Establishments are springing up all over the place offering quirkily different ways with game. While some started as game pop-up restaurants, demand has seen them become permanent fixtures. Jack Knott investigates up and coming game restaurants

Game pop-up restaurants are becoming more and more popular. We may be certain of the best places with game on the menu but, as Jack Knott discovers, these new eateries are certainly worth a visit.

For inspiration on what to do with your own game, take a look at The Field’s top 10 best pheasant recipes and the 10 best partridge recipes.


Rules, The Ledbury, Le Gavroche, Harwood Arms… We all know where to go to find quality game, cooked by professional chefs who know their red from their roe. These chefs’ appreciation of wild game usually stems from their love of shooting it, and their knowledge of cooking is undeniable. But while such renowned restaurants serve up more traditional fare – roast grouse, jugged hare and venison loin –there are new game pop-up restaurants serving wild game as it has never been seen before. Although they go about their marketing and cooking differently, one thing unites them (other than game): their overwhelming success over the past five years. Here is a selection of these new game pop-up restaurants.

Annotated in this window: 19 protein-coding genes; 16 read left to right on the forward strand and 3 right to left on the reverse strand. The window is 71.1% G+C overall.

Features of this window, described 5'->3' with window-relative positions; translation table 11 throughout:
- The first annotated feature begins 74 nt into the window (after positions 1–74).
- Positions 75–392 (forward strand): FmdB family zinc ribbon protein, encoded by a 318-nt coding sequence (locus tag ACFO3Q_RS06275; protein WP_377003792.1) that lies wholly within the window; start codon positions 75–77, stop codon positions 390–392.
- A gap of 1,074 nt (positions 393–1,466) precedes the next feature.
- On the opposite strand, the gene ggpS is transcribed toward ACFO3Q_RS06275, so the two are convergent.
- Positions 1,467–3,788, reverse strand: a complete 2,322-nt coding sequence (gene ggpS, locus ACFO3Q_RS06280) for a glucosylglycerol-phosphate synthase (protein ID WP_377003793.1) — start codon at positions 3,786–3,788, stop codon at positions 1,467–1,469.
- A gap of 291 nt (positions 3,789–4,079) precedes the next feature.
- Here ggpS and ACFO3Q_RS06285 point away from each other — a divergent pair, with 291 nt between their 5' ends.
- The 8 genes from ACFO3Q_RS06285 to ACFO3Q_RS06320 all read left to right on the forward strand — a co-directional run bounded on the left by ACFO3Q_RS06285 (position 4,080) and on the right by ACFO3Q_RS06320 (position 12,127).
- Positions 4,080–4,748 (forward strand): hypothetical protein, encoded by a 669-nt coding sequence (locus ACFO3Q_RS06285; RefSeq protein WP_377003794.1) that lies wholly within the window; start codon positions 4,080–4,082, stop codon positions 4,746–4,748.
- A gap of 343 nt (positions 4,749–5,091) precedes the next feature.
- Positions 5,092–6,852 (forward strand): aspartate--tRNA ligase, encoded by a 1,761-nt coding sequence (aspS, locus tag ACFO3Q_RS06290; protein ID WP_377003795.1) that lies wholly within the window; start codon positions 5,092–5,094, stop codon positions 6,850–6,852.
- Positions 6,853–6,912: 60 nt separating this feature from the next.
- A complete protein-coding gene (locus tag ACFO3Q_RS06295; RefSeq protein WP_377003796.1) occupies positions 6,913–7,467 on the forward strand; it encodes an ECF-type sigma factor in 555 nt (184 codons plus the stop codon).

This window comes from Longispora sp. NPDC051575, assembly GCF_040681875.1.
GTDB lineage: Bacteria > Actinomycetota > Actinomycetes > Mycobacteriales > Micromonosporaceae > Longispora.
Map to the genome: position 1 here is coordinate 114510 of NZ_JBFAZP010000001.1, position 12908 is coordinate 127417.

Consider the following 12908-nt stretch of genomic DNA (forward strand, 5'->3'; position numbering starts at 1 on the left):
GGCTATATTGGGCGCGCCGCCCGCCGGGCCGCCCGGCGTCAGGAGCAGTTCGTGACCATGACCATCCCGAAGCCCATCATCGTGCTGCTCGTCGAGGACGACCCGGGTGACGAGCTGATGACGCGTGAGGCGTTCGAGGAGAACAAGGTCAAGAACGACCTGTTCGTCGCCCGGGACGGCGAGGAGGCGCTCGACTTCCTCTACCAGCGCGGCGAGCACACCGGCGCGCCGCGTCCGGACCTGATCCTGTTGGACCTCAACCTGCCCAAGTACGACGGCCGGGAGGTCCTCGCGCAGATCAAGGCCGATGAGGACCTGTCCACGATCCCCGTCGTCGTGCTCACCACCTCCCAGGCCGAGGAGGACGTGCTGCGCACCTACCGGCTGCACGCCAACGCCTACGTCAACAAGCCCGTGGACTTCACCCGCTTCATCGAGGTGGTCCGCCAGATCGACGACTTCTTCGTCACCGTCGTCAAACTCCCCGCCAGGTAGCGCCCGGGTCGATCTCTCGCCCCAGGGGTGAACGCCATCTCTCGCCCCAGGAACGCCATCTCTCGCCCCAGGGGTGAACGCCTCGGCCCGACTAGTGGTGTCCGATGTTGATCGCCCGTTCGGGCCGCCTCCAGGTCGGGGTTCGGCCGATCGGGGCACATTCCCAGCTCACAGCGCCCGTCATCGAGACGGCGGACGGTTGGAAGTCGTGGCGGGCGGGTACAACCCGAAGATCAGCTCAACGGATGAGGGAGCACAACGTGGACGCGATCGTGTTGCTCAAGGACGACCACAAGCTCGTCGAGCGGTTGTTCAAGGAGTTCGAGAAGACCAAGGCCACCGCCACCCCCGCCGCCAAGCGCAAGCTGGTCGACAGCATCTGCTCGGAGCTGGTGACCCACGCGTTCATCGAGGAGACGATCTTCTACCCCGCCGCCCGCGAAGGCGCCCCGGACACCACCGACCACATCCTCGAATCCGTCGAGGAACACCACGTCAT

Game pop-up restaurants menu

Eat Wild’s delectable menu.

Gloucestershire-born brothers Will and Calum Thompson had a vision to bring real food to real people at real prices by harvesting, cooking and selling sustainably sourced wild meat and game. After doing the circuits at outdoor events and festivals, which culminated with them selling venison burgers in Hyde Park for the London 2012 Olympic Games, the brothers proudly went on to open their first Eat Wild restaurant in Cirencester, providing what was certainly a unique offering in the heart of the Cotswolds. The restaurant boasts a delectable menu, with dishes including its signature wild venison burger in a Hobbs House brioche bun, popcorn pheasant, and buttermilk-fried partridge.

There seems to be no end to the brothers’ plans: they are now delivering cookery demonstrations, foraging courses and a series of field-to-fork short films. At this rate it will not be long before a few more game pop-up restaurants appear.

Price – £
Location – 4 Castle Street, Cirencester, Glos


Game pop-up restaurants rabbit cuttle

The rabbit cuttle from Rabbit.